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Peru: Callao (Lima)
August 7-8, 2009


We’d reserved a hostel close to the airport, since we had an early flight home.  The only problem was that the hostel was ridiculously far from the center of Lima.  We asked the bus attendant about how much it should cost to get there, so the taxi driver couldn’t rip us off.  She said it should cost about 30 soles ($10).  We found a driver who claimed he knew where our hostel was and he quoted us 30 soles, so we were good to go.  If you’ve actually read this whole e-mail, then you should know what is coming: he didn’t know where the hostel was, got lost, stopped to ask directions a lot, then charged us 35 soles.  My desire to improve my Spanish was growing by the second.  I took a deep breath and decided it didn’t really matter.


We had a pretty cool hostel for our last night in Peru.  It was three stories high and had a brightly painted interior, nice common rooms, and friendly owners.  Although the inept taxi driver had warned us that the neighborhood in Callao was dangerous, the hostel owners had no qualms, and we headed out in search of our last supper anyway, sans bags.  The dining choices were limited—there was no tourist district here.  We settled on a Chinese restaurant.  We’d seen them throughout our trip, and finally decided it would be fun to have Peruvian Chinese food.  We ordered the set menu and got a delicious wonton soup, tea, and I had chicken with pineapple, while Zac had chicken with broccoli.  It was a satisfying last meal.

We visited a little with the other tourists at the hostel, most who were just beginning their trip.  “Don’t worry, the sun does shine in Peru.  Just not in Lima” I said, speaking like an expert.  We also gave advice on Machu Picchu: “Don’t bother waking up at 3 to get in line for Huayna Picchu, just climb the other mountain.”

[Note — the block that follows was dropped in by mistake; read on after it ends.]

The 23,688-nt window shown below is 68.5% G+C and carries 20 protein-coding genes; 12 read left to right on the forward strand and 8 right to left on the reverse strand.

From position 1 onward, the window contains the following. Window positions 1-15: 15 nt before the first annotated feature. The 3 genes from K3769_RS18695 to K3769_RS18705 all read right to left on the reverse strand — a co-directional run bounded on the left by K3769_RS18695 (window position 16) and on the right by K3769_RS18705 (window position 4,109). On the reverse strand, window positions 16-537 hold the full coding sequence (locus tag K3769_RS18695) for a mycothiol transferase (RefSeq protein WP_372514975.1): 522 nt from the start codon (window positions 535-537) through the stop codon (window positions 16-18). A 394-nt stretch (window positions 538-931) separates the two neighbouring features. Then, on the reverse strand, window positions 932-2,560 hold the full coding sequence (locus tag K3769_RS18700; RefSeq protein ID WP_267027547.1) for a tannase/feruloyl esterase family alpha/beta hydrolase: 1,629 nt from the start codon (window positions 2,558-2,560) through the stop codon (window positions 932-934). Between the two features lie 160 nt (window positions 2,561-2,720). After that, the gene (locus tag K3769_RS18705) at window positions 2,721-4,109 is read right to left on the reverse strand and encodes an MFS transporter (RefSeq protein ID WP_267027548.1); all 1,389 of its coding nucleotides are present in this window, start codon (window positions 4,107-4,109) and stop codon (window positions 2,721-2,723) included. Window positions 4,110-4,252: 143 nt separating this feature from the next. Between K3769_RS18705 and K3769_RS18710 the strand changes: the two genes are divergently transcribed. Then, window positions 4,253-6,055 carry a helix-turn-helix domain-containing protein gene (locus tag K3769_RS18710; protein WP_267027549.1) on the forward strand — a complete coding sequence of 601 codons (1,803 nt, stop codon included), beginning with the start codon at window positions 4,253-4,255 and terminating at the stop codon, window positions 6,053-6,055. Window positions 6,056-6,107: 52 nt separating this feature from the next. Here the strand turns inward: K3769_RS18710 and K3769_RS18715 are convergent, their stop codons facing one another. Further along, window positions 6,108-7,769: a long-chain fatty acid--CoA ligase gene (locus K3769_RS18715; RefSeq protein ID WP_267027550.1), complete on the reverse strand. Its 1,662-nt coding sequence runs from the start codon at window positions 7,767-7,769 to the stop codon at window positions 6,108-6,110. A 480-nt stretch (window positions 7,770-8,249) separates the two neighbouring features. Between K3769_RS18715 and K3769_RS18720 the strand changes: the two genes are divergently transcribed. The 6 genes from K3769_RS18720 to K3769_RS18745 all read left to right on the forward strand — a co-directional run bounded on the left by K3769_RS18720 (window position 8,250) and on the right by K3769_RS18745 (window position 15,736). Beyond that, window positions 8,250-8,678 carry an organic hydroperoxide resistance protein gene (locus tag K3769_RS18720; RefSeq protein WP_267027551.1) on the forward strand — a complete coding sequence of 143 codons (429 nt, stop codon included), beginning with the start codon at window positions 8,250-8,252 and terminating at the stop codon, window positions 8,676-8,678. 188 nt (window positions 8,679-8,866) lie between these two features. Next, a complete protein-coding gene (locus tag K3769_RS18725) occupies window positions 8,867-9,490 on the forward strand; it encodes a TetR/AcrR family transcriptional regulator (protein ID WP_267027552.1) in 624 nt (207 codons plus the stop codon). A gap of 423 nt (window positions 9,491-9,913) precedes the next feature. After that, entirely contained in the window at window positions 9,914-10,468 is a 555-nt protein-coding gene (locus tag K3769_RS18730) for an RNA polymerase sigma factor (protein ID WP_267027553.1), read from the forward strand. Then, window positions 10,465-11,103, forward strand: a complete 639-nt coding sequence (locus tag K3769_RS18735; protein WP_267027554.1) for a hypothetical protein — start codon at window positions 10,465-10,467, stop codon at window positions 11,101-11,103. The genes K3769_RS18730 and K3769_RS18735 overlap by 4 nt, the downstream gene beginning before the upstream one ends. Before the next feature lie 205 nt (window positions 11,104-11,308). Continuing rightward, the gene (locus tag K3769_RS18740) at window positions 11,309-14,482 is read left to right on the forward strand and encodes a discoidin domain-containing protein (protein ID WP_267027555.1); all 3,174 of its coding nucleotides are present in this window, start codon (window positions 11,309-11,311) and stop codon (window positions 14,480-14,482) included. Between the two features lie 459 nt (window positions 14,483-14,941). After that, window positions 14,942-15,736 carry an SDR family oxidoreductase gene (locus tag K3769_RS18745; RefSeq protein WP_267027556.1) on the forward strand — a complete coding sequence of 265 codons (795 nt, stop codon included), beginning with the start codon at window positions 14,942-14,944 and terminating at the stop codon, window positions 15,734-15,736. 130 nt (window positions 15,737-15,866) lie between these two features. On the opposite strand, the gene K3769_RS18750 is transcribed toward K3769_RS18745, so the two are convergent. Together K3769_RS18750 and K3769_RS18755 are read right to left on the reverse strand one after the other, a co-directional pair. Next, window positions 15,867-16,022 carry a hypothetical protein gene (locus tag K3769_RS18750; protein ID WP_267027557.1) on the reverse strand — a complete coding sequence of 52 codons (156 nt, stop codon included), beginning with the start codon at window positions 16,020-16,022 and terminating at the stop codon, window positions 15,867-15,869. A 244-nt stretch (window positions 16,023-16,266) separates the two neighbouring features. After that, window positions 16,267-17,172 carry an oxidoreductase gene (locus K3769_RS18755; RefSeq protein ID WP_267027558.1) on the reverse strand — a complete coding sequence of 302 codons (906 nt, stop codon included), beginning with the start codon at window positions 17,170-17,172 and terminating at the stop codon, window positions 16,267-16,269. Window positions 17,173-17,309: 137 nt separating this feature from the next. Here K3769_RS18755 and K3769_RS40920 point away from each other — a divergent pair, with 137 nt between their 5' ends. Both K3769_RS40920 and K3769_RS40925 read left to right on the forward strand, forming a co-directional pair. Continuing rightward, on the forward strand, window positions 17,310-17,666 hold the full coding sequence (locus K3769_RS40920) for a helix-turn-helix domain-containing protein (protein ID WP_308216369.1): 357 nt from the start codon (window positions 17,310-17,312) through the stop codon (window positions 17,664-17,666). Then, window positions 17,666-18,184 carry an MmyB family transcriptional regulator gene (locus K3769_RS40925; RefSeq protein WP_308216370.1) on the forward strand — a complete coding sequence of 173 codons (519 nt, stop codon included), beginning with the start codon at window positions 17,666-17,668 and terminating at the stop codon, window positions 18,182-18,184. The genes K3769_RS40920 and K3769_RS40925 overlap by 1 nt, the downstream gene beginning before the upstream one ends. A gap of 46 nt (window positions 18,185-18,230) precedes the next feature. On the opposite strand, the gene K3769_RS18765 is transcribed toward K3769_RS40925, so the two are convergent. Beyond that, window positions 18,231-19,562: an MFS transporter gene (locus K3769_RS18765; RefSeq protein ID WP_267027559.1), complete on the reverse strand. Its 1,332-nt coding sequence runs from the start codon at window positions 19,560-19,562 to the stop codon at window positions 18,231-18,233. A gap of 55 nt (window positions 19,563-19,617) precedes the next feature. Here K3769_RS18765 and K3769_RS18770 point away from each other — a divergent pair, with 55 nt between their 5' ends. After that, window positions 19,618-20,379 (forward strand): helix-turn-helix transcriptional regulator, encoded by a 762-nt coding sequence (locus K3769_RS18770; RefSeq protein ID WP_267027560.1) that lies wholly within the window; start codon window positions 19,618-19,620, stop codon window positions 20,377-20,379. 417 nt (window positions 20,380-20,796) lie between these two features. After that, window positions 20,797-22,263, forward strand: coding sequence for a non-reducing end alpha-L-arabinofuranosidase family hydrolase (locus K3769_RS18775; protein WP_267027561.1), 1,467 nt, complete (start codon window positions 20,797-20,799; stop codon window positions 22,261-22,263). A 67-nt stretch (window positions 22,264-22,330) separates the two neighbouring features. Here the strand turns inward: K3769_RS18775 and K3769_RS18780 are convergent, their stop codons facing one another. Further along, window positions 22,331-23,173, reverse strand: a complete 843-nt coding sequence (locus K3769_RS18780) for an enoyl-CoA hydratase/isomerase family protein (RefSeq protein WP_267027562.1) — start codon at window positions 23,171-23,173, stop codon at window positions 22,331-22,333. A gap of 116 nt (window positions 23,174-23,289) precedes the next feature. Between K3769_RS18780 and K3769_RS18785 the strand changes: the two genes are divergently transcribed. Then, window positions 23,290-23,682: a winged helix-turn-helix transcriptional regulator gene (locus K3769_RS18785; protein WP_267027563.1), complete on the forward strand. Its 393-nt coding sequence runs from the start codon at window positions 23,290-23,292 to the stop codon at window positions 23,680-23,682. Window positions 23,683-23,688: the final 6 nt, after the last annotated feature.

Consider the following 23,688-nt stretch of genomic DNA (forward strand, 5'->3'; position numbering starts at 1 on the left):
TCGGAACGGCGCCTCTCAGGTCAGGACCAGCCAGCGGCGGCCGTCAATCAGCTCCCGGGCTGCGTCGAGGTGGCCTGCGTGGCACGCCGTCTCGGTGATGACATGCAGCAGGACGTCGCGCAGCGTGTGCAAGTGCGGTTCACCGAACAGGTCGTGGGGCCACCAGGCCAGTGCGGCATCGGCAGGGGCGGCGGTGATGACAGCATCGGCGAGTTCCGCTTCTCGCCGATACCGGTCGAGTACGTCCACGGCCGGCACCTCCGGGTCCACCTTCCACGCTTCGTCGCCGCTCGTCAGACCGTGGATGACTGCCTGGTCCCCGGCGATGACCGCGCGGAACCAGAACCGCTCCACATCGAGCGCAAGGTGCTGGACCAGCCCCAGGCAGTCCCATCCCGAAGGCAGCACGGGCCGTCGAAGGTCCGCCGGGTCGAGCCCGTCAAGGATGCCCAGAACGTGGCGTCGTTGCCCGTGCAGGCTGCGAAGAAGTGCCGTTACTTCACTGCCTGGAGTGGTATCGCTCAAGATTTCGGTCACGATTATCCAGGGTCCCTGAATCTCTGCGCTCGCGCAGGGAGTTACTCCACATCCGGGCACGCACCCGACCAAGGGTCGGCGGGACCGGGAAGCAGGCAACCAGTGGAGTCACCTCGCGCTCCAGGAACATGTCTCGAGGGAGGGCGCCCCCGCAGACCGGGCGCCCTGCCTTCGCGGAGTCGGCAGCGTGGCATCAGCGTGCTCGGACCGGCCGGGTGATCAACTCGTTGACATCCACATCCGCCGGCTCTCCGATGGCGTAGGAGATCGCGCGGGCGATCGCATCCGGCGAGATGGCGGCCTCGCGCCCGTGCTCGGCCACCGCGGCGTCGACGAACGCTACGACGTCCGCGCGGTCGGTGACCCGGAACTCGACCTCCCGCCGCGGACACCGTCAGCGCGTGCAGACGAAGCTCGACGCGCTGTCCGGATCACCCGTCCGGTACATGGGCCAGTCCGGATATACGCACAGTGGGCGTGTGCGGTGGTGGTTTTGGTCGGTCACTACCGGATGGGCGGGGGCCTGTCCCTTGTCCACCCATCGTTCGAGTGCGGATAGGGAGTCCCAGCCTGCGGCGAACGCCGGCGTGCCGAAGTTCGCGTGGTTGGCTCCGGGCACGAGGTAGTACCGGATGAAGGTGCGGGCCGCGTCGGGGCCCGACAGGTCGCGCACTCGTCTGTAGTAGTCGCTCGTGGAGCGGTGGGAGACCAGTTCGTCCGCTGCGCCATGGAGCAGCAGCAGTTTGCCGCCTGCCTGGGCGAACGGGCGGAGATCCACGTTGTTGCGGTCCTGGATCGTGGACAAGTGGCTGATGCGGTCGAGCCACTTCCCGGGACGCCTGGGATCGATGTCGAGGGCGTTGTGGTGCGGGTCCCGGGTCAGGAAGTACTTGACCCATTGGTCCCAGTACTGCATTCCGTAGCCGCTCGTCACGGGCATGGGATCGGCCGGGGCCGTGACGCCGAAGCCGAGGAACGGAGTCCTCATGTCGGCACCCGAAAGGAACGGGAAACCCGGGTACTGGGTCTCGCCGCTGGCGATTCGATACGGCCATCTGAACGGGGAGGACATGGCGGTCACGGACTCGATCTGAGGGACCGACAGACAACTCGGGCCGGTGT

In case we weren’t quite ready to end our travels, our last night in the hostel helped us look forward to going home.  The hot water for the shower in our room didn’t work, so we had to go down to the bathroom adjacent to the common room to shower.  Then, there were people noisily socializing on one of the common areas outside our room, while we tried to sleep.  And a lady was walking around, hanging up laundry on the roof, which happened to be right above our heads.  We heard the crunch, crunch, crunch of the gravel under her shoes.  It sounded like she was in our room.

Our taxi picked us up at 5 am and drove us to the airport.  We saw a prostitute on the way, wearing a long trench coat over a black bra and panties.  She was holding her coat open to show two ogling men what they might purchase.  It was an unsettling sight, but somehow it rounded out the trip.  We’d seen the main tourist attractions of Peru, but we’d also seen the occurrences of regular life: a wedding and a wake, a protest and a prositute.  On the plane, we drank our last cup of room-temperature Inca Cola and bid farewell to Peru.

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